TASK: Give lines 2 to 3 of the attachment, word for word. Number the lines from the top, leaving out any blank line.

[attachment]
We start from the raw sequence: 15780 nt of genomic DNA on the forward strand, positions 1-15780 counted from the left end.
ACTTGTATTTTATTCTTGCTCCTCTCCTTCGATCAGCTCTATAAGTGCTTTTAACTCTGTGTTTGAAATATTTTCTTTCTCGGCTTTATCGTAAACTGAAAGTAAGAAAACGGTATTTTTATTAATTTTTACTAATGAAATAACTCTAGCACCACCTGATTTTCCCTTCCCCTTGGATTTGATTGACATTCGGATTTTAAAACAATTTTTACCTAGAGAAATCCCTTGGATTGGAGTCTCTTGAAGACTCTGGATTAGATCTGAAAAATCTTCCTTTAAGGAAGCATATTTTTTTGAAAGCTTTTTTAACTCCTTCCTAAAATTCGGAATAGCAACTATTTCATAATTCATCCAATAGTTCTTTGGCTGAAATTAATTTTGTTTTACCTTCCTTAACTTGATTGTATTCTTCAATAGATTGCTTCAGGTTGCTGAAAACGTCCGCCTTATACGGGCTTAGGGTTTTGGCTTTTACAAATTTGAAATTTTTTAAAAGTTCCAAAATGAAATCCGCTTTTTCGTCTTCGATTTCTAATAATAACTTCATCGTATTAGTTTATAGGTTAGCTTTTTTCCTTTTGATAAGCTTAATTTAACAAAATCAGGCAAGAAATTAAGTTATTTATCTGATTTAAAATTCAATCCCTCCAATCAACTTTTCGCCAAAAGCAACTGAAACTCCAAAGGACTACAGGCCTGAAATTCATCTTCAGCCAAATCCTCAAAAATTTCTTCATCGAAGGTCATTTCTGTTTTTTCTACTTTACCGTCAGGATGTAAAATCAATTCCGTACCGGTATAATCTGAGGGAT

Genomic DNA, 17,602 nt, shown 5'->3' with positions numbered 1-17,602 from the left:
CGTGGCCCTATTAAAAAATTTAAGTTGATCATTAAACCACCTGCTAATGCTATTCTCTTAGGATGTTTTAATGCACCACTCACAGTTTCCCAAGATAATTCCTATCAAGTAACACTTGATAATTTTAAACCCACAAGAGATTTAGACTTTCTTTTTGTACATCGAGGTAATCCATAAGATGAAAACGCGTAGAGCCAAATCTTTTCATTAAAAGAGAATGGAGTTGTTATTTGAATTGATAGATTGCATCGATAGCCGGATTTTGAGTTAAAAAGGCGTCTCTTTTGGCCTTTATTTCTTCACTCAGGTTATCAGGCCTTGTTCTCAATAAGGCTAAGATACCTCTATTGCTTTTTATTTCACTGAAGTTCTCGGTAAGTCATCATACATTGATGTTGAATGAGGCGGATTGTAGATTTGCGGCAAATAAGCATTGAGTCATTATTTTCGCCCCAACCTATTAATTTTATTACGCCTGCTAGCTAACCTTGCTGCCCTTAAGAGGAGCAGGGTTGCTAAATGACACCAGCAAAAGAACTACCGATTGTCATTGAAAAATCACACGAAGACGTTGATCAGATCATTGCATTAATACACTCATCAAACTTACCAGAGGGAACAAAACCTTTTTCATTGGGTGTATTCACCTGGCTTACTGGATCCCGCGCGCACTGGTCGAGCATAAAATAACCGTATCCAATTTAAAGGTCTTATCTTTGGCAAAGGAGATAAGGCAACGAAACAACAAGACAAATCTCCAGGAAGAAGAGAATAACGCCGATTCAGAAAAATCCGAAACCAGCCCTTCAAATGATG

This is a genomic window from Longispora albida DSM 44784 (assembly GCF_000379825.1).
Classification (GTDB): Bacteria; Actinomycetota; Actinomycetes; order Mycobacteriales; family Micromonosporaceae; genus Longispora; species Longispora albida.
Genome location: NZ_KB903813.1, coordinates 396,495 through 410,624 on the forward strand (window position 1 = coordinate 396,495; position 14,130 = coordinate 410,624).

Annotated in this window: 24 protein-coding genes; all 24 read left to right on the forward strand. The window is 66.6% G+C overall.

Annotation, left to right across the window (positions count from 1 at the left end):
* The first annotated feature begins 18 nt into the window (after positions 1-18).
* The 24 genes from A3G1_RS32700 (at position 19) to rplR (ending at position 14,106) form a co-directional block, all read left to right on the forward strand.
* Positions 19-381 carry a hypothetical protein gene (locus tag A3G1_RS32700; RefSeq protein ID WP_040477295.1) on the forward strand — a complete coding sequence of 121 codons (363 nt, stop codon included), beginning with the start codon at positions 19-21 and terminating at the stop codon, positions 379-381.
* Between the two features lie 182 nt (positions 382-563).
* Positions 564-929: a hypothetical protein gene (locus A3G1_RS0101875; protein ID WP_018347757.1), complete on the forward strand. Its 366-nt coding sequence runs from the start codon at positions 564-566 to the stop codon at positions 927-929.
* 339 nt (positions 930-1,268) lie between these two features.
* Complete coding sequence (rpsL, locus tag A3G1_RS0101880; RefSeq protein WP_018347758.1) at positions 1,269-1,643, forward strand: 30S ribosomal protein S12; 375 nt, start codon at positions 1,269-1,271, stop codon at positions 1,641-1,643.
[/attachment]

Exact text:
ACTTGTATTTTATTCTTGCTCCTCTCCTTCGATCAGCTCTATAAGTGCTTTTAACTCTGTGTTTGAAATATTTTCTTTCTCGGCTTTATCGTAAACTGAAAGTAAGAAAACGGTATTTTTATTAATTTTTACTAATGAAATAACTCTAGCACCACCTGATTTTCCCTTCCCCTTGGATTTGATTGACATTCGGATTTTAAAACAATTTTTACCTAGAGAAATCCCTTGGATTGGAGTCTCTTGAAGACTCTGGATTAGATCTGAAAAATCTTCCTTTAAGGAAGCATATTTTTTTGAAAGCTTTTTTAACTCCTTCCTAAAATTCGGAATAGCAACTATTTCATAATTCATCCAATAGTTCTTTGGCTGAAATTAATTTTGTTTTACCTTCCTTAACTTGATTGTATTCTTCAATAGATTGCTTCAGGTTGCTGAAAACGTCCGCCTTATACGGGCTTAGGGTTTTGGCTTTTACAAATTTGAAATTTTTTAAAAGTTCCAAAATGAAATCCGCTTTTTCGTCTTCGATTTCTAATAATAACTTCATCGTATTAGTTTATAGGTTAGCTTTTTTCCTTTTGATAAGCTTAATTTAACAAAATCAGGCAAGAAATTAAGTTATTTATCTGATTTAAAATTCAATCCCTCCAATCAACTTTTCGCCAAAAGCAACTGAAACTCCAAAGGACTACAGGCCTGAAATTCATCTTCAGCCAAATCCTCAAAAATTTCTTCATCGAAGGTCATTTCTGTTTTTTCTACTTTACCGTCAGGATGTAAAATCAATTCCGTACCGGTATAATCTGAGGGAT

Genomic DNA, 17,602 nt, shown 5'->3' with positions numbered 1-17,602 from the left: